This story is supposed to illustrate Odysseus’ cleverness and cunning, the reason why Agamemnon would make the special effort to bring him into the war, but geography suggests a different interpretation. If the war was fought to establish a Greek base on the Dardanelles, gaining access to the Black Sea, Ithaca would benefit little, if at all, from the result. To get from Troy to Agamemnon’s Corinth, one would sail southeast across the Aegean. Athens and Sparta are respectively further south, so would require a slightly longer southeast voyage. However, goods coming from a Greek base at Troy would have to come by more difficult routes to get to Ithaca. They would first have to be shipped across the Aegean to the east coast of Greece (perhaps through  the straight of Malis to Thermopylae or Trachis) then cross mainland Greece by land, to Acarnania, from there to be shipped out to Ithaca. The alternative would be to put them on a ship that would sail down to the southernmost tip of Greece, around the Cape of Cythera, and then up the west coast of Greece to Ithaca. Either route would be cost prohibitive, so Ithaca would derive little, if any benefit from a Greek presence on the Dardanelles, and would be disinclined to join in a war to establish such a presence. In all probability, much of Odysseus’ Ithacan commerce was with the area that is modern-day Albania, to the north, perhaps further up the Adriatic coast, and the bottom of the heel of the Italian boot. His reluctance to join the coalition is easily explained by his understanding of the war’s true purpose, a Greek presence on the Dardanelles, from which he and his kingdom would gain no benefit.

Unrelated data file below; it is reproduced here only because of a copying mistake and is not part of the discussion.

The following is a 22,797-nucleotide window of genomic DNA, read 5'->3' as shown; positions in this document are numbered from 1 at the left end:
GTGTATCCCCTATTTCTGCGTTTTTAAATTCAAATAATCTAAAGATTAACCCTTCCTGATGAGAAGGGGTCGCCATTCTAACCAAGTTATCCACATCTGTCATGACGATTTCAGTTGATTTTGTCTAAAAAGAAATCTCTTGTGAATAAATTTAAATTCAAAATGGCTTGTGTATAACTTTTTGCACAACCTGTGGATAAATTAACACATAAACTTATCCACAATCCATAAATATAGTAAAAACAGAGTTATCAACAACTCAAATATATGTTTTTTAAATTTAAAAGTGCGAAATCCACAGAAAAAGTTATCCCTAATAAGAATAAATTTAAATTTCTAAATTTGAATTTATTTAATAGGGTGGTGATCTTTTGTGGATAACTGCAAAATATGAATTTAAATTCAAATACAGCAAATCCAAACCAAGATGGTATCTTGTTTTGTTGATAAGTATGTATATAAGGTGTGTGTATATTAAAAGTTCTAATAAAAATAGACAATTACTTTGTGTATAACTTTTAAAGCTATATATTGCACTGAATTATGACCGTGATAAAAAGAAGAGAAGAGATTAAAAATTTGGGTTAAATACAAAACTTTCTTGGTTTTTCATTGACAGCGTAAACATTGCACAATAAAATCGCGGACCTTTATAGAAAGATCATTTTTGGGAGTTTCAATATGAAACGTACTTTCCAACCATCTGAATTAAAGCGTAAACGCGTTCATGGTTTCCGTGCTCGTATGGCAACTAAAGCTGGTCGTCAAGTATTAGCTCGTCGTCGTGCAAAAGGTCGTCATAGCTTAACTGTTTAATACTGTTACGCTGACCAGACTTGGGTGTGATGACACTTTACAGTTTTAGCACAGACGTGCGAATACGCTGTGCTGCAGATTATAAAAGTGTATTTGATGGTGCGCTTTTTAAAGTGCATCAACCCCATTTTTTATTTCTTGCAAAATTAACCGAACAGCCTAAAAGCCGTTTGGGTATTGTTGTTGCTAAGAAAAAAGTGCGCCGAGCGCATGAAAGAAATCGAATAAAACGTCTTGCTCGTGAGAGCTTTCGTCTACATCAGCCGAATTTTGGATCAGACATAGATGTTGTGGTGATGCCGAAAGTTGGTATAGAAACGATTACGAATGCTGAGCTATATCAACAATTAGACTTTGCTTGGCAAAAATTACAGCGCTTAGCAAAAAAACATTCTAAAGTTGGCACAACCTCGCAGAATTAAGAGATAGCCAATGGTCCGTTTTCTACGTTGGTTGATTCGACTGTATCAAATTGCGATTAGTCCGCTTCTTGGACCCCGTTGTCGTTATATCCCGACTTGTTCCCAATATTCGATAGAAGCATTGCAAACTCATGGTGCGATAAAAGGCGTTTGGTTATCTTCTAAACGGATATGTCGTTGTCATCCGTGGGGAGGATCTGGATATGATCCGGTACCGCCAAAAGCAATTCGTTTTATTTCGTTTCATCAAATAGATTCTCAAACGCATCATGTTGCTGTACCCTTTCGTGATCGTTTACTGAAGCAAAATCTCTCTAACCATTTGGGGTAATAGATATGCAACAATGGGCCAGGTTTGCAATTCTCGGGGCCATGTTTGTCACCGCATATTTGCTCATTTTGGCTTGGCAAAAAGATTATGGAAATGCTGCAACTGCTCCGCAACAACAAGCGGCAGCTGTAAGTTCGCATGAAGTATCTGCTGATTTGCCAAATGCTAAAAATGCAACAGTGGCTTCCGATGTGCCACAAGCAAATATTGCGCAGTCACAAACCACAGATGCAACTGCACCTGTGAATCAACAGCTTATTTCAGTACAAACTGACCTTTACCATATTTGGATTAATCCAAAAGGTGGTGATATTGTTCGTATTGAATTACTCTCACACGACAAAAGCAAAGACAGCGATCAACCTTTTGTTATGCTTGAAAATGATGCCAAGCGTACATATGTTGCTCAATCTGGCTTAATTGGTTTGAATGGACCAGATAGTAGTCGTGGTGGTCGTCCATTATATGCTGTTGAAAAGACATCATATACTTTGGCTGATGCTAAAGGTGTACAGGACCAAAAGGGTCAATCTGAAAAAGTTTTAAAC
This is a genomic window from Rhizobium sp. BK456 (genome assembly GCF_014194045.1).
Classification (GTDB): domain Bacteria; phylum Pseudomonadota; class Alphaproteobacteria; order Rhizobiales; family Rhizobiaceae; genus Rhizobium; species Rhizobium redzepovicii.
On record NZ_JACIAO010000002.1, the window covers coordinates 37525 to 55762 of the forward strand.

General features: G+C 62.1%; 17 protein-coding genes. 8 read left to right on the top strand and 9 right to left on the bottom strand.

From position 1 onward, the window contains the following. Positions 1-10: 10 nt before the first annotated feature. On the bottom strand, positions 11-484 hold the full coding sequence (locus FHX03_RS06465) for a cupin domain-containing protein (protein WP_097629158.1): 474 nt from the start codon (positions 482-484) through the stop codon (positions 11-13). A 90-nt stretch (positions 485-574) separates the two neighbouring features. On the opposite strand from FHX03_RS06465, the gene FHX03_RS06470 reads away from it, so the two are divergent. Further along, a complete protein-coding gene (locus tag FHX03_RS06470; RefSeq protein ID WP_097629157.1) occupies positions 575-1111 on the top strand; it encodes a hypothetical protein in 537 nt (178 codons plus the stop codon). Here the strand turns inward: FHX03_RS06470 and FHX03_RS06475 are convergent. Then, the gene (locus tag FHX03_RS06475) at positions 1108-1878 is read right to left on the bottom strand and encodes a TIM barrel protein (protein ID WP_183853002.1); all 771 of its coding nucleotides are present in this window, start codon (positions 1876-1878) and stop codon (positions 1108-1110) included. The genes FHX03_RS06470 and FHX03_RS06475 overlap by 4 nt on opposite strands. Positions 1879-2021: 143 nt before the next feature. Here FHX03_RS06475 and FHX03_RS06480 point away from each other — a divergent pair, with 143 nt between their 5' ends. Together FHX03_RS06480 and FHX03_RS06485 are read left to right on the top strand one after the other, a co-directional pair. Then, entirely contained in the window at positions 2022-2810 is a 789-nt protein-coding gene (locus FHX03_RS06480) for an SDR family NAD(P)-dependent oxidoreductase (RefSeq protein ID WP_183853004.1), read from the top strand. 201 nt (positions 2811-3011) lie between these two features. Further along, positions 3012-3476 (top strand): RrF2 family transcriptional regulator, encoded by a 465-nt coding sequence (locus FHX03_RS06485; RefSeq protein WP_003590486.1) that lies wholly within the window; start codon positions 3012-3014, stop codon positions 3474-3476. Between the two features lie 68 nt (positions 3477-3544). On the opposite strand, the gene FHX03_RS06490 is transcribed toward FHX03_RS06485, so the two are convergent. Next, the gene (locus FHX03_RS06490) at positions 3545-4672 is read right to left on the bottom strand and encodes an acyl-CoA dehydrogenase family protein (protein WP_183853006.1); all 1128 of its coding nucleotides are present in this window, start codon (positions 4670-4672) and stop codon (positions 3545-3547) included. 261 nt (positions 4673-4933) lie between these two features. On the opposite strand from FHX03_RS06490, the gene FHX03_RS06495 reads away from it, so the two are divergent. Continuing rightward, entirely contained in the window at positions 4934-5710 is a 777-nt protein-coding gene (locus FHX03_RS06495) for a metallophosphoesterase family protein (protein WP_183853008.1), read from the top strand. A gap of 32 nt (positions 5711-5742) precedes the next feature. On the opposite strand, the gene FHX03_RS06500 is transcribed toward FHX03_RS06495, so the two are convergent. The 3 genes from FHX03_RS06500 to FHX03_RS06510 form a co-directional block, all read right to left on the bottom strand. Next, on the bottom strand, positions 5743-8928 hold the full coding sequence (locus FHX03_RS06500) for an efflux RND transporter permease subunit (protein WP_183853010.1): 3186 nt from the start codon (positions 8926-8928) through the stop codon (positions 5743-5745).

The next post will explore our 21st century cognate myth: That the United States and its coalition allies were the saviors who invaded Iraq to prevent Saddam, the evil dictator, from threatening the world with his arsenal of Weapons of Mass Destruction.


Like Xeno (who may be my alter ego) I’m often reluctant to reveal things about myself, but an author’s companion blog to his own novel should probably discuss how and/or why he came to write the story. I myself don’t know the complete answer to that (implied) question, but I know enough to at least introduce readers to the book and how it came into being.

My parents gave me a book on Greek, Roman, and Norse myths, and my sixth grade teacher encouraged my interest. I was interested in mythology for years, until I went to law school, and almost stopped reading for pleasure. (Reading law is an aggressive and hyper-analytical activity, a way of putting someone else at a disadvantage.) I stumbled upon Tolkien’s Lord Of The Ring trilogy when I had some down time at an airport, and that fortuitous event got me back into reading for pleasure and thinking about myths. Another fortuitous event occurred years later, after I’d (finally) gotten married and started a family. Our twin babies were asleep, and I had a little down time (again) and  was surfing the channels and stumbled (again) upon Michael Wood’s In Search of the Trojan War. I still remembered all my mythology, and was struck by how his examination of archeological evidence couldn’t prove whether the Trojan war had even been fought, or whether the mythical Troy had ever existed or might ever be, found. Then the lawyer in me (a toxic aspect of my personality, or an objective aspect of my already toxic personality) began to ask new questions. Why would the king of a culture, that emphasized the group over personal well-being, involve his kingdom in his personal domestic matters? Why would the spartan (adjective) Spartans (noun) consent to such involvement? Why would so many other Greek city states involve themselves in the domestic problems of a supposedly spartan (adjective) Spartan (noun)? I had no answers, but took some twisted pleasure in the fact that the cornerstone myths of western civilization undermined themselves when you looked into them.